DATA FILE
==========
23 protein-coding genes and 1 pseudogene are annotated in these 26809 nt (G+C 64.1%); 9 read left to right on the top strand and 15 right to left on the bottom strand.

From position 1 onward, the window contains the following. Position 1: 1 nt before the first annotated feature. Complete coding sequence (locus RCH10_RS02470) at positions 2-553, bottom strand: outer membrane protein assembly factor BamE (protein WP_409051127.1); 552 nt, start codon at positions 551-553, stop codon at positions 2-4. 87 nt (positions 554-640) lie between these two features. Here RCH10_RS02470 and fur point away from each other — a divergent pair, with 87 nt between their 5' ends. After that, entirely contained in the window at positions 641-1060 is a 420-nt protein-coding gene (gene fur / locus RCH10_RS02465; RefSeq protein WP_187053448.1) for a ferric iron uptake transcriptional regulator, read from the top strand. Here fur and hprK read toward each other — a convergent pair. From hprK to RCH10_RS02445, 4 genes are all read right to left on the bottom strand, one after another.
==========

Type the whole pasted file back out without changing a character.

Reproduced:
23 protein-coding genes and 1 pseudogene are annotated in these 26809 nt (G+C 64.1%); 9 read left to right on the top strand and 15 right to left on the bottom strand.

From position 1 onward, the window contains the following. Position 1: 1 nt before the first annotated feature. Complete coding sequence (locus RCH10_RS02470) at positions 2-553, bottom strand: outer membrane protein assembly factor BamE (protein WP_409051127.1); 552 nt, start codon at positions 551-553, stop codon at positions 2-4. 87 nt (positions 554-640) lie between these two features. Here RCH10_RS02470 and fur point away from each other — a divergent pair, with 87 nt between their 5' ends. After that, entirely contained in the window at positions 641-1060 is a 420-nt protein-coding gene (gene fur / locus RCH10_RS02465; RefSeq protein WP_187053448.1) for a ferric iron uptake transcriptional regulator, read from the top strand. Here fur and hprK read toward each other — a convergent pair. From hprK to RCH10_RS02445, 4 genes are all read right to left on the bottom strand, one after another.